News Video | Policy | GPs | Hospitals | Medical | Mental Health | Welfare | Search

 


Better balance needed in vitamin and mineral deabte

Media coverage over potential health threats arising from vitamin and mineral consumption could ironically be doing consumers more harm than good according to Natural Products NZ Chief Executive Alison Quesnel.

“Natural Products NZ (NPNZ) and our members welcome discussion and debate that creates better-informed consumers, but unbalanced coverage of one-off studies suggesting potential problems could backfire by scaring consumers off taking supplements that benefit their health.

“It is important that people discuss any concerns with their health professional rather than simply stopping or changing the supplements they are taking,” she says.

Ms Quesnel referred to the current debates about the potential pros and cons of using vitamin D and a study that raised questions about fish oil.

Although occasional studies questioned fish oil’s benefits, the vast majority have shown that fish oil in supplements and/or food can help to lower high levels of triglycerides (unhealthy blood fats).

She also notes many studies show that, when combined with calcium, vitamin D helps to maintain good bone health and protect against osteoporosis.

Significantly, The Lancet medical journal recently recommended large clinical studies are undertaken to properly assess vitamin D’s effects on other health conditions such as heart diseases, diabetes, cancer, dementia and inflammatory diseases.

NPNZ welcomes robust evidence that increases understanding about vitamin and mineral supplements’ roles in promoting good health.

Although it is always best to meet one’s nutritional needs through a healthy, balanced diet and lifestyle, this is not always possible.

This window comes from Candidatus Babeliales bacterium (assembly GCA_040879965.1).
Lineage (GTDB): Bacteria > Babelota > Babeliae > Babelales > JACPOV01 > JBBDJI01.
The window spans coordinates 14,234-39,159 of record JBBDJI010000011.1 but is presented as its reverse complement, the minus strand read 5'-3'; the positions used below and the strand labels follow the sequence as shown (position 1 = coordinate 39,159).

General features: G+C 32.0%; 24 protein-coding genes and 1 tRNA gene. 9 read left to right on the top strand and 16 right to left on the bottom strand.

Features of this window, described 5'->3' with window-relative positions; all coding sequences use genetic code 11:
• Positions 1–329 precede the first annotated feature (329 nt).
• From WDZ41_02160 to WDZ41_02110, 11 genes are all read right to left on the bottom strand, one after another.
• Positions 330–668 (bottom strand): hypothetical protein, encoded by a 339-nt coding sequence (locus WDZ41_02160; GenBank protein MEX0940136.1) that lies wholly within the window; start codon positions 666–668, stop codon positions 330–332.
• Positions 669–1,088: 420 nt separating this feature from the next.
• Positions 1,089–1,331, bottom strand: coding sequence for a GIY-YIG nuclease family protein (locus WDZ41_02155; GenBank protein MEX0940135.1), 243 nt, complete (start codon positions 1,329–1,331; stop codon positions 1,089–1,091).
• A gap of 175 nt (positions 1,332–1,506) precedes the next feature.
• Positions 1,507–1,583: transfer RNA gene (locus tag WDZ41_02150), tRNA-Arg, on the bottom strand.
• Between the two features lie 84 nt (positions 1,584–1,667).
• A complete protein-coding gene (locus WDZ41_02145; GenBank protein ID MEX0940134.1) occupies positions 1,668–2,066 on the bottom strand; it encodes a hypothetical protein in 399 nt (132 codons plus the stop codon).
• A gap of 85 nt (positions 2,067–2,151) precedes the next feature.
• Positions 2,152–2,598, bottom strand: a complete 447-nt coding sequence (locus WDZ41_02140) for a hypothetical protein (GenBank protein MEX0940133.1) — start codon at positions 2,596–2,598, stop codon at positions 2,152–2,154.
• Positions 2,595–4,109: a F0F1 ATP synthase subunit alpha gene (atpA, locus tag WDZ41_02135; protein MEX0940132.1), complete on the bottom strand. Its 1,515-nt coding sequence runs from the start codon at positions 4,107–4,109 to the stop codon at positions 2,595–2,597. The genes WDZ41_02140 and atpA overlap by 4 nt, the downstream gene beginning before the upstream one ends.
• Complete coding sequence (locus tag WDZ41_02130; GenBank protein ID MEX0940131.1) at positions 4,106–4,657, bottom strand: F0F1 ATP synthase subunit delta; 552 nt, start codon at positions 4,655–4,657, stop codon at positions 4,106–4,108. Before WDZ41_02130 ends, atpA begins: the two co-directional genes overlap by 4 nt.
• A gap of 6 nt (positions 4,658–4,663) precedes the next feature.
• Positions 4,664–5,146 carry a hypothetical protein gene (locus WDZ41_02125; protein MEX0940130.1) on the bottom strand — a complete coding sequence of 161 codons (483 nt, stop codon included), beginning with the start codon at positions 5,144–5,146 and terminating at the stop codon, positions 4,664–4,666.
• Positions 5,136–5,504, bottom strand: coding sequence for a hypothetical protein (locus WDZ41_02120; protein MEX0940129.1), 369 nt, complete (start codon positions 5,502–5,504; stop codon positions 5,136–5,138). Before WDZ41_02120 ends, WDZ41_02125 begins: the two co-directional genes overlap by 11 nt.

Vitamin and mineral deficiencies can have severe and potentially life-threatening effects, which is why supplements such as folate (to prevent spina bifida) and iodine (to prevent conditions associated with poor thyroid function) are routinely added to food products.

Ms Quesnel comments that many media articles about the potential risks associated with particular nutritional supplements are based on selected excerpts from studies that do not actually conclude the extent to which the supplement affects health conditions.

“In reality, many of these studies simply demonstrate the need for more research.”

Consumers understandably may be feeling anxious and confused about some of the supplements they are taking.

NPNZ advises that more is not necessarily better and taking excessive amounts of any substance - whether it is a prescription-controlled drug, a vitamin supplement or water – may carry a degree of risk. People are strongly advised to read labels thoroughly and consult with a health professional beforehand.

“We also advise those taking supplements to be wary of sensationalist and negative media reports that undermine advice they have been given by their health professional,” she says.

Why the focus on vitamin D and how to boost levels naturally?

Vitamin D deficiency is becoming increasingly common in New Zealand and the Ministry of Health believes that around 5 per cent of Kiwi adults are deficient and a further 27 per cent have below the recommended vitamin D blood level.

People with low vitamin D risk developing a range of conditions, including rickets (bone deformation), weak bones and heart disorders.